Known as the heel of Italy’s ‘boot’, Puglia is Italy’s south-easternmost region. With delicious food, picture-postcard towns and striking architecture, this region is every Italophile’s dream. With 800km of coastline, Puglia is Italy’s longest coastal region. Inland, the landscape is essentially flat, carpeted with seemingly endless olive groves and punctuated by small hills with medieval hilltop towns. With their white-washed façades, many of the towns and villages have an almost Greek feel to them.
Puglia’s invaders - from the ancient Greeks, Romans and Byzantines to the Normans and Spanish Bourbons – each left their own mark on the region’s architecture. The best-known are the conical-roofed trulli, scattered across the countryside of the central region of Valle d’Itria, with the nucleus at the rather touristy town of Alberobello. The medieval watchtowers which dot the coastline are a reminder of the ancient threat of Saracen invaders who also left kasbah-like quarters in several towns and cities, such as Bari. The magnificent Baroque architecture in towns such as Lecce is a legacy of the Spanish.
For anyone keen to squeeze in some hiking, there are two national parks, the forested Gargano promontory in the north east and the Alta Murgia national park in the west. Take in vistas of castles and prehistoric tombs as you walk, or glimpses of pink flamingos at the Sentiero Airone nature reserve. There’s more walking and cycling at the Torre Guaceto nature reserve, just 15 km from Brindisi.
Sample the best of Puglian cuisine in local masserie and hideaway restaurants and be sure to include rustic Altamura bread and mozzarella, scamorza and creamy burrata from Gioia del Colle on your ‘must eat’ foodie experiences!
Food and drink
You won’t be surprised to learn that the Pugliese take their food very seriously! The local cuisine is generally based on old peasant traditions and quite unsophisticated, focussing instead on the abundant fresh seafood, pasta and locally-sourced vegetables. In fact, the region is the largest producer of olive oil and wheat for Italy.
Favourite pasta dishes include orecchiette (little ears), paired with mussels, but other varieties specific to the region include cavatelli, troccoli and gruessi. Aged ricotta, white beans, wild fennel and courgette flowers are often combined with pasta.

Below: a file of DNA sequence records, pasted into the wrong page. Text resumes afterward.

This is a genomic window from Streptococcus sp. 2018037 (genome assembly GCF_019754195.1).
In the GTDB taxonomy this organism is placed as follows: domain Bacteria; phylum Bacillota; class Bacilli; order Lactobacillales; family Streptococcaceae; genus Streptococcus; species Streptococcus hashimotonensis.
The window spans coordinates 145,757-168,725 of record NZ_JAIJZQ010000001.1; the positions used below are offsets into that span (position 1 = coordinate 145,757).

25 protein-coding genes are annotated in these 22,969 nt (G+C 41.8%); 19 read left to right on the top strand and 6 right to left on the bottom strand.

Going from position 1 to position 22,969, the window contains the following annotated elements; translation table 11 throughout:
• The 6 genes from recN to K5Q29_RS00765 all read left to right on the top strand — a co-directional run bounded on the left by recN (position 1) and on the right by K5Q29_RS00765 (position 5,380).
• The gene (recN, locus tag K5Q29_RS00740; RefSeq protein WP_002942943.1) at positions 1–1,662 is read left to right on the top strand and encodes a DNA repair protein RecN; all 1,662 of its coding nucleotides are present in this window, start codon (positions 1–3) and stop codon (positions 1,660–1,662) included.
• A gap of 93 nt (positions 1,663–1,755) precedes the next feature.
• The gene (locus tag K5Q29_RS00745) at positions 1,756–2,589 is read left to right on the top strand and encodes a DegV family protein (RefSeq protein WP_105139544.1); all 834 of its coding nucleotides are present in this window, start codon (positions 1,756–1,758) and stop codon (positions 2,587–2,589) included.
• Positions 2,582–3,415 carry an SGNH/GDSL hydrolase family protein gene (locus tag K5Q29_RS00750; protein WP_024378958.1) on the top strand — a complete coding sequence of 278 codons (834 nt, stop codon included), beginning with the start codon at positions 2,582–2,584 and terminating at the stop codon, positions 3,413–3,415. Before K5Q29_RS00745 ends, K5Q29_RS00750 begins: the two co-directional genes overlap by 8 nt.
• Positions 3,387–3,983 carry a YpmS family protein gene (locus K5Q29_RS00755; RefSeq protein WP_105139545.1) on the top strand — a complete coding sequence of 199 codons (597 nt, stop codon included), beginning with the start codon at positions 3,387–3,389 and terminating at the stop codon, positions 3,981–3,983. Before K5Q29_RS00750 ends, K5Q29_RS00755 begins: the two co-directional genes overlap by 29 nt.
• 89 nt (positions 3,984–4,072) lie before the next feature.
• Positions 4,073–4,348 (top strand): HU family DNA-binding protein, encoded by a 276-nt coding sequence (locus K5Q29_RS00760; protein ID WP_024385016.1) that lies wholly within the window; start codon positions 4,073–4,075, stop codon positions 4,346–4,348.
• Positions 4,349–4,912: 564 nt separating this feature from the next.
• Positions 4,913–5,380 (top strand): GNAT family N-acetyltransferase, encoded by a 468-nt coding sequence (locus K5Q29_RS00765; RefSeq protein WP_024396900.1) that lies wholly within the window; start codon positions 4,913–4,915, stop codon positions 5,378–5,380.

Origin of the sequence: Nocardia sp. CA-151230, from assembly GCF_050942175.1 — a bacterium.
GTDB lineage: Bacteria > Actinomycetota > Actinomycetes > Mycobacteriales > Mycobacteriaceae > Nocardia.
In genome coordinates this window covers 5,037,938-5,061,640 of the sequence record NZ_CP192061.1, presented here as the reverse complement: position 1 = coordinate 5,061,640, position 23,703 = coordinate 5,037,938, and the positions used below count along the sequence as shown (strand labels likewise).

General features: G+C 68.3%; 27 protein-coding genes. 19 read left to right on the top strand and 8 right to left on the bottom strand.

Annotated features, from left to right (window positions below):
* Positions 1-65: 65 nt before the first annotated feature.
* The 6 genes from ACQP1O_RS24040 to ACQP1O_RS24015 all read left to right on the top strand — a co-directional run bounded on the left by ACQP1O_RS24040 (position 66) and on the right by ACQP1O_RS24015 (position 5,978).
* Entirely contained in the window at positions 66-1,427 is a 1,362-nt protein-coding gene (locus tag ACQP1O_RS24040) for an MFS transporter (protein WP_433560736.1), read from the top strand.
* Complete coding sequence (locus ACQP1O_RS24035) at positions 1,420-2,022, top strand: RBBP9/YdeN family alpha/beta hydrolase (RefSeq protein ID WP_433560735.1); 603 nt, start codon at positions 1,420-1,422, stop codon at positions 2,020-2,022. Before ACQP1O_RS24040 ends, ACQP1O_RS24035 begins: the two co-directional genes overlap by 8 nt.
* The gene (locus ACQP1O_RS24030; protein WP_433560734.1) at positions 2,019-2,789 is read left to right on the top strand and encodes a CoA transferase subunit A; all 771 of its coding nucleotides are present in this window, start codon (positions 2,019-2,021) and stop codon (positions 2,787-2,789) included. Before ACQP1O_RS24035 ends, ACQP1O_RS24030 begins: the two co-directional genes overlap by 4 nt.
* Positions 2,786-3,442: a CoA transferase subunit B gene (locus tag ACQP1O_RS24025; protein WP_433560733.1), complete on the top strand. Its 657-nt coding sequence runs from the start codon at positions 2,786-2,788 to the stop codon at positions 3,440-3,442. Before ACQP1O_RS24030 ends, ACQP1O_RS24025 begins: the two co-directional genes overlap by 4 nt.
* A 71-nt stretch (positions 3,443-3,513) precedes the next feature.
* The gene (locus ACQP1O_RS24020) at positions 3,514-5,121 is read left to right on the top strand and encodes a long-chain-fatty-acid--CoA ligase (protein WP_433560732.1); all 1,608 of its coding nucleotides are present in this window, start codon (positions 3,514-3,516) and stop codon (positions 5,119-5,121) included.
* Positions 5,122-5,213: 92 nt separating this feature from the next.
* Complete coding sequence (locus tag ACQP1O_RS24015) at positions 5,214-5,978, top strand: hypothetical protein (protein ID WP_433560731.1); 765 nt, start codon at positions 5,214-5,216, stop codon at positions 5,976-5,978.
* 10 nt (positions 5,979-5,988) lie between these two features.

The area around Brindisi is known for ricci (sea urchins) with some shack-style restaurants serving them straight from the water. Meat is less common although some butchers and street food stalls serve grilled bombette (little meat parcels filled with mince, ham and cheese) straight from an open wood-fired grill.
Wine production is significant and many of the vineyards are small plots owned by local families. The region is best known for three red grapes, Nero di Troia, Primitivo and Negroamaro while excellent white wines are made from the local Fiano Minutolo, Verdeca and Bianco d’Alessano grapes. The Moscato di Trani DOP is a local dessert wine dating back to the 13th century.
Towns and villages
Find time to visit several of the region’s principal towns although it is the smaller towns that are the most memorable. Of the larger towns, the old town of Bari has narrow cobbled streets but is still rather rundown while Foggia in the north has numerous ancient churches and palaces. Lecce, home to honey-coloured baroque architecture and elaborately carved church façades, is known as the ‘Florence of the south’.
Two of the more attractive smaller towns are the white city of Ostuni, with its Spanish-inspired cathedral, and Otranto with its imposing castle and cathedral with 12th century vast Norman mosaic.
The central Pugliese towns of the Valle d’Itria - Alberobello, Locorotondo, Cisternino, Ostuni and Martina Franca – are charming but be prepared for a fair share of tourists, mainly due to the concentration of trulli.
On the coast, favourites include Polignano a Mare, Monopoli and Trani, a fishing village based around a centuries-old stone harbour. The highlight of the town is a stunning 11th century cathedral.
Things to do and see
Head across to the tiny traffic-free Tremiti Islands with their white-washed fishing villages and underwater caves and coral reefs. The Gargano promontory is the closest point on the mainland.
Go underground for first-class views of alabaster, stalagmite and stalactite sculptures. The Castellana Grotte at the edge of the Valle D’Itria is a 2-mile long labyrinth of passages and caverns.
In terms of specific events, annual highlights include the excellent Otranto Jazz Festival (July) and the Valle D’Itria Music Festival (July/August). The Putignano Carnival (February/March) is one of Italy’s oldest carnival celebrations, complete with masquerades, parades and allegorical chariots with papier-mâché giants.
Easter is celebrated with spectacular events all the way from Gargano down to Salento. Most notable are the processions in Taranto where spectacular displays of religious fervour take place.
Holidays in Puglia
Whilst none of our tours focus specifically on Puglia, an extended stay in Puglia is a great start or end to our tours to the Abruzzo and Southern Italy. Our tour in Southern Italy ends in Matera on the Basilicata/Puglia border.
Puglia is very well connected to many cities in Europe and the Italian mainland with an ever-increasing number of flights to Bari or Brindisi airports. More information from www.viaggiareinpuglia.it/hp/en.